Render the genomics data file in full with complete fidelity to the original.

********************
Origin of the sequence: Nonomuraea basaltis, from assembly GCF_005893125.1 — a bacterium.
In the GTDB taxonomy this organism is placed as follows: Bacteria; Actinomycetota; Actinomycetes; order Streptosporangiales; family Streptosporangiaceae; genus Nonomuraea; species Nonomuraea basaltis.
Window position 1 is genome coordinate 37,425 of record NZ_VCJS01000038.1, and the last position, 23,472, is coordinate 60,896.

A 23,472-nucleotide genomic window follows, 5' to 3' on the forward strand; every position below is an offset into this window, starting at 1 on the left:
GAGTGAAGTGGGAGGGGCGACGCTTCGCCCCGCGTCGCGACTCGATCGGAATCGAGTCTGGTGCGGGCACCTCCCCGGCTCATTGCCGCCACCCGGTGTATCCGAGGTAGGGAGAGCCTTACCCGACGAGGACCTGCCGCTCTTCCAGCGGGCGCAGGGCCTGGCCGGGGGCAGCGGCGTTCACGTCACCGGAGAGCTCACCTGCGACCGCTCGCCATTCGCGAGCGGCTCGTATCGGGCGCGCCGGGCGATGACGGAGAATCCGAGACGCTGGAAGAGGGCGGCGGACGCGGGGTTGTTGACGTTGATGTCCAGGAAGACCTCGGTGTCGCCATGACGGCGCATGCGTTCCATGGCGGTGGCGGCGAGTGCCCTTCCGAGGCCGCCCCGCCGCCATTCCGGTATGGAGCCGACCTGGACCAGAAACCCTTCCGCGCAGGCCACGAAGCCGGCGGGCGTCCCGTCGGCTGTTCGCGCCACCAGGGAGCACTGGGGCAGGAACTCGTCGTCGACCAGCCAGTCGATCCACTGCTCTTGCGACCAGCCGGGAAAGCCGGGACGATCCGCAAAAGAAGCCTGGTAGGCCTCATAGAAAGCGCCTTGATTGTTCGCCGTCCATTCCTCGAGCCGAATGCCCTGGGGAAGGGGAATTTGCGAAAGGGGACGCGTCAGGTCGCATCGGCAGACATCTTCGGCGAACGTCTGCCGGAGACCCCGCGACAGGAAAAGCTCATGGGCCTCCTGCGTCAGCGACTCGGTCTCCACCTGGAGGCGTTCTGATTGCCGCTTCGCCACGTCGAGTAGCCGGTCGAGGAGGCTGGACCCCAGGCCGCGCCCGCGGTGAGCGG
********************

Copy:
Origin of the sequence: Nonomuraea basaltis, from assembly GCF_005893125.1 — a bacterium.
In the GTDB taxonomy this organism is placed as follows: Bacteria; Actinomycetota; Actinomycetes; order Streptosporangiales; family Streptosporangiaceae; genus Nonomuraea; species Nonomuraea basaltis.
Window position 1 is genome coordinate 37,425 of record NZ_VCJS01000038.1, and the last position, 23,472, is coordinate 60,896.

A 23,472-nucleotide genomic window follows, 5' to 3' on the forward strand; every position below is an offset into this window, starting at 1 on the left:
GAGTGAAGTGGGAGGGGCGACGCTTCGCCCCGCGTCGCGACTCGATCGGAATCGAGTCTGGTGCGGGCACCTCCCCGGCTCATTGCCGCCACCCGGTGTATCCGAGGTAGGGAGAGCCTTACCCGACGAGGACCTGCCGCTCTTCCAGCGGGCGCAGGGCCTGGCCGGGGGCAGCGGCGTTCACGTCACCGGAGAGCTCACCTGCGACCGCTCGCCATTCGCGAGCGGCTCGTATCGGGCGCGCCGGGCGATGACGGAGAATCCGAGACGCTGGAAGAGGGCGGCGGACGCGGGGTTGTTGACGTTGATGTCCAGGAAGACCTCGGTGTCGCCATGACGGCGCATGCGTTCCATGGCGGTGGCGGCGAGTGCCCTTCCGAGGCCGCCCCGCCGCCATTCCGGTATGGAGCCGACCTGGACCAGAAACCCTTCCGCGCAGGCCACGAAGCCGGCGGGCGTCCCGTCGGCTGTTCGCGCCACCAGGGAGCACTGGGGCAGGAACTCGTCGTCGACCAGCCAGTCGATCCACTGCTCTTGCGACCAGCCGGGAAAGCCGGGACGATCCGCAAAAGAAGCCTGGTAGGCCTCATAGAAAGCGCCTTGATTGTTCGCCGTCCATTCCTCGAGCCGAATGCCCTGGGGAAGGGGAATTTGCGAAAGGGGACGCGTCAGGTCGCATCGGCAGACATCTTCGGCGAACGTCTGCCGGAGACCCCGCGACAGGAAAAGCTCATGGGCCTCCTGCGTCAGCGACTCGGTCTCCACCTGGAGGCGTTCTGATTGCCGCTTCGCCACGTCGAGTAGCCGGTCGAGGAGGCTGGACCCCAGGCCGCGCCCGCGGTGAGCGG